My ex-wife and I divorced 21 years ago. I had a one-night stand and she told me to hit the road. I married the one-night stand and that marriage did not work.During my dad’s recent funeral, which she attended, she came up to me and said she “still could not forgive” me.We had one son together, and over the years we have been together for milestones in his life. He has been highly successful in his career, but his current job is stressful. He confided both to his mom and me that he has had some very dark thoughts, including of suicide. He is getting professional help.I called the ex and suggested the three of us sit down to do whatever we can to help him. She responded that she could not do that due to her hatred of me.I think we need to be a united front for his wellbeing. What can I do?R.I am so sorry to hear your son is in crisis. No doubt you are terrified – and the impulse to work together as a family to help him was a good one. Unfortunately, to the question of creating a united front, you already have your answer: No with a capital No.
Few looking at this objectively would agree that a decades-old grudge takes precedence over the needs of your imperiled son. But this story isn’t being written by objective bystanders. It’s in the hands of the real and the flawed, and the flawed reality is that your ex-wife wants no part of any page you’re on. OK then. And the last thing your son needs is for you to highlight the family’s fractures by forcing the issue of unity.
So, it’ll have to be Plan B. Which is: Be present, be loving, be respectful of your son’s needs and boundaries, and, just as important right now, BE INFORMED. #BeThe1To has good, accessible information on “5 steps” to get you started, at www.bethe1to.com. Also: National Suicide Prevention Lifeline, 1-800-273-8255.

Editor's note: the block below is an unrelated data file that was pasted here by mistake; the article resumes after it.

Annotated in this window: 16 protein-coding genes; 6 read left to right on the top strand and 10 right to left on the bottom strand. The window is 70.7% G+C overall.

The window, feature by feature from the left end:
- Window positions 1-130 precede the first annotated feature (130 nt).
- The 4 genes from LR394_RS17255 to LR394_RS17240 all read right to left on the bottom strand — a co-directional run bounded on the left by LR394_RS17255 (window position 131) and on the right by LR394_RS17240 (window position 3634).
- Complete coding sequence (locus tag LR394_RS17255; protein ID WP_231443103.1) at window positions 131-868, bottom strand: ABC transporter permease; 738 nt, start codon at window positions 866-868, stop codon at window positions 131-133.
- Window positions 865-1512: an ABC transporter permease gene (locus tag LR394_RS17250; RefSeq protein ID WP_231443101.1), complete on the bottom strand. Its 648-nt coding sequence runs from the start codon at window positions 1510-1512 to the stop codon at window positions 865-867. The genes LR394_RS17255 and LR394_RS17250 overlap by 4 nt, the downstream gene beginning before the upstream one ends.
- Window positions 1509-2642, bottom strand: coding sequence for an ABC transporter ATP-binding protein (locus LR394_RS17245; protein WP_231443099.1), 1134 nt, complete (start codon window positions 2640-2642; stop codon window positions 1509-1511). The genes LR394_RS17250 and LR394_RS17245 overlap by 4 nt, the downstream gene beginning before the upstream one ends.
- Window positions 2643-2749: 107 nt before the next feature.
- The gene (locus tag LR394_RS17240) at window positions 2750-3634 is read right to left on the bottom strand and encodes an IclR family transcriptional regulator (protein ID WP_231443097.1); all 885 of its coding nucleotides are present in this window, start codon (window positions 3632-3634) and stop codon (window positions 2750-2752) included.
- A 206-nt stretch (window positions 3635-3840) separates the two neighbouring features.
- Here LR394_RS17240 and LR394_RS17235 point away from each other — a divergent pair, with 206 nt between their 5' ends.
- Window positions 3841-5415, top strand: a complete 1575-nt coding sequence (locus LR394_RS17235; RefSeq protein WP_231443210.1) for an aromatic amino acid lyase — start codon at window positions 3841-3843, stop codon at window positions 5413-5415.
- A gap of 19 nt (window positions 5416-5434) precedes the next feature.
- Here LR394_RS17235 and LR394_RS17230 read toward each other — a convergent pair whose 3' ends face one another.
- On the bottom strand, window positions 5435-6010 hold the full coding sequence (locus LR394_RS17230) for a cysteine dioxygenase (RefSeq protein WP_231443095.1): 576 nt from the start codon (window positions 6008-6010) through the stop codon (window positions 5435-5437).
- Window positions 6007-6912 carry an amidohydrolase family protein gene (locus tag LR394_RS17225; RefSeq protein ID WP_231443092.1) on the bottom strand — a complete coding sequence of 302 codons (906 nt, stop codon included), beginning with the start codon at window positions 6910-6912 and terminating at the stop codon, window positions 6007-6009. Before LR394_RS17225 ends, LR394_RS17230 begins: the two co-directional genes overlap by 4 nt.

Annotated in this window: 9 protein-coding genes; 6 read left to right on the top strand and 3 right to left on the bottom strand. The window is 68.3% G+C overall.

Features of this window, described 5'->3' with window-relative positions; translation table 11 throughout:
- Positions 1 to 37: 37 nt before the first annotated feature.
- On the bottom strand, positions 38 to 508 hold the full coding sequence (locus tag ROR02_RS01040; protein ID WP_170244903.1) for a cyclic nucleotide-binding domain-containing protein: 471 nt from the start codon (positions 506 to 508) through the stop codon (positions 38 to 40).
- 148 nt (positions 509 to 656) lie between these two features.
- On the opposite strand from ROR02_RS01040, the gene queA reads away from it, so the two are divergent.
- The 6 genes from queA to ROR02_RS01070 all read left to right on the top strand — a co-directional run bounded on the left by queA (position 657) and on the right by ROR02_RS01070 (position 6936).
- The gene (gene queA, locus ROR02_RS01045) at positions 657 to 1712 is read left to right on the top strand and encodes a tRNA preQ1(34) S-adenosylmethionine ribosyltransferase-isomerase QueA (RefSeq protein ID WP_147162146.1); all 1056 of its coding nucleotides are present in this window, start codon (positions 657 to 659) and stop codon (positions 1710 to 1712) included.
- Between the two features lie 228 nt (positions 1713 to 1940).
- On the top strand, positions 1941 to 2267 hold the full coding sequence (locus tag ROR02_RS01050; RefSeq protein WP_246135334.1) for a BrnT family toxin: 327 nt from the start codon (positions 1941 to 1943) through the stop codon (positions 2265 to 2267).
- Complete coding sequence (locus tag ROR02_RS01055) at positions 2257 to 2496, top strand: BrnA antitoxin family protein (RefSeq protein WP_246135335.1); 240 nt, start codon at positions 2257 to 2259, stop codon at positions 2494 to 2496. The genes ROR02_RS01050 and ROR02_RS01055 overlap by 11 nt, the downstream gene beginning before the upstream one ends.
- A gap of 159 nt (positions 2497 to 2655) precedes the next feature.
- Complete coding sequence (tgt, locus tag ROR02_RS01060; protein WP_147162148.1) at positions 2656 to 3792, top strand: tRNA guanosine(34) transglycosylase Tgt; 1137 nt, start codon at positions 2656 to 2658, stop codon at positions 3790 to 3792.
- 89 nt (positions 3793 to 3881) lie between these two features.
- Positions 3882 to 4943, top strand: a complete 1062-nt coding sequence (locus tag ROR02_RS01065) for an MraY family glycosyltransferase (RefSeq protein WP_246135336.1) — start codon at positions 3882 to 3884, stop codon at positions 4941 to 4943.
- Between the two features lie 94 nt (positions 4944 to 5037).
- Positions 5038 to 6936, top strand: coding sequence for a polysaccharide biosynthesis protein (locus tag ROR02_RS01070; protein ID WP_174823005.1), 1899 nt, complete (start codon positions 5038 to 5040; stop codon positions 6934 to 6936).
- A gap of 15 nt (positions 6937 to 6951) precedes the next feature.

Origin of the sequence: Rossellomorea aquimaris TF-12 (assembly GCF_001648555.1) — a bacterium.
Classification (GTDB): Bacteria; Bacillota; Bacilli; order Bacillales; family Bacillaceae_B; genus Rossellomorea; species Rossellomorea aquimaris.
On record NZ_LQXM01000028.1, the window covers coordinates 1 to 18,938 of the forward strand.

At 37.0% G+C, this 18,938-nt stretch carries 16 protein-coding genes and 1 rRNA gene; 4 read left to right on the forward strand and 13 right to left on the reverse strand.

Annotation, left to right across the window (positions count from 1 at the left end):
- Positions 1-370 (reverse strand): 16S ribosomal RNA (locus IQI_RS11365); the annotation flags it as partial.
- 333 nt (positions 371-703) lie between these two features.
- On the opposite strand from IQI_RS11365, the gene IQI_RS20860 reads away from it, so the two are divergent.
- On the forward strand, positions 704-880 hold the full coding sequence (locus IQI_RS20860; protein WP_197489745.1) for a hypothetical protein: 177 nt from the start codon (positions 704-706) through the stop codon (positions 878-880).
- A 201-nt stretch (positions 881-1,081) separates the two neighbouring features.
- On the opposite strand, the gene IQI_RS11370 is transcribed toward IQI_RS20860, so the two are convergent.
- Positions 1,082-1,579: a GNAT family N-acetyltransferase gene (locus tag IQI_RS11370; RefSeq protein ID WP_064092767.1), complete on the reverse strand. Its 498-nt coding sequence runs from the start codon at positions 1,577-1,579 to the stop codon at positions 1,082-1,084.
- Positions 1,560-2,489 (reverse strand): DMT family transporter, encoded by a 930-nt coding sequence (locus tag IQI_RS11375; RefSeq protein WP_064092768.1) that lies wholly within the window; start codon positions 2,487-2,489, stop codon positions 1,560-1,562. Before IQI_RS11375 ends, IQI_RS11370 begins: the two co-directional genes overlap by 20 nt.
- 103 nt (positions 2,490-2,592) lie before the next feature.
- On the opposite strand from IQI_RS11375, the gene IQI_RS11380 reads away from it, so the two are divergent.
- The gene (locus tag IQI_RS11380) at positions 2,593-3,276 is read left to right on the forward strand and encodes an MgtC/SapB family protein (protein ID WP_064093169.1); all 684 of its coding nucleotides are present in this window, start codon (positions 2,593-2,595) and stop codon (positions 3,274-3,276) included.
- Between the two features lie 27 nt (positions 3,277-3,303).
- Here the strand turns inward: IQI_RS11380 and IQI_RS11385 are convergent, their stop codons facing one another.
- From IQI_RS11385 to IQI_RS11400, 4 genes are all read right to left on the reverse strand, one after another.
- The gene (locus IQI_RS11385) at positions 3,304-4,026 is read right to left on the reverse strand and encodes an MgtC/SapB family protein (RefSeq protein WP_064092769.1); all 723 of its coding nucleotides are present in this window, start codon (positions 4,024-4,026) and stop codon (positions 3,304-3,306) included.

I am pregnant with a child conceived with a donor egg and my husband’s sperm. I also have a young son. It has been a long, complicated and painful process of secondary infertility.Now that I am finally pregnant, I am trying to figure out how, when and whether to disclose. I believe the child has the right to know his or her genetic heritage. On the other hand, we have close family members who will treat this child differently than his or her brother and other relatives, who have a proven record of unequal and inequitable treatment that is very hurtful. This is not your garden-variety, slightly-different-treatment-of-kids-despite-the-best-intentions scenario, but something deep and toxic. It’s a problem on both sides of the family. I do not want to provide any more ammunition to this dysfunctional dynamic.I’ve waited so long for this child, and want him or her to be loved unconditionally. I also want to protect my son from witnessing this behavior – and participating involuntarily, by being the favored child.My husband and I have established firm boundaries around this family dynamic and I’m proud of that, because it wasn’t easy. This pregnancy adds a new layer of complexity, though, and I’m not sure what to do.Do I tell the child, but ask him or her not to discuss with anyone? Do I wait until the grandparents all die? That could take another decade or more.To Tell or Not to Tell
Saying that never crossed my mind. Anyone who “will treat this child differently” strikes me as a lost cause for ever growing a heart. Or morals. Or decency. Not that it can’t happen; a child’s emotional health just can’t depend on it.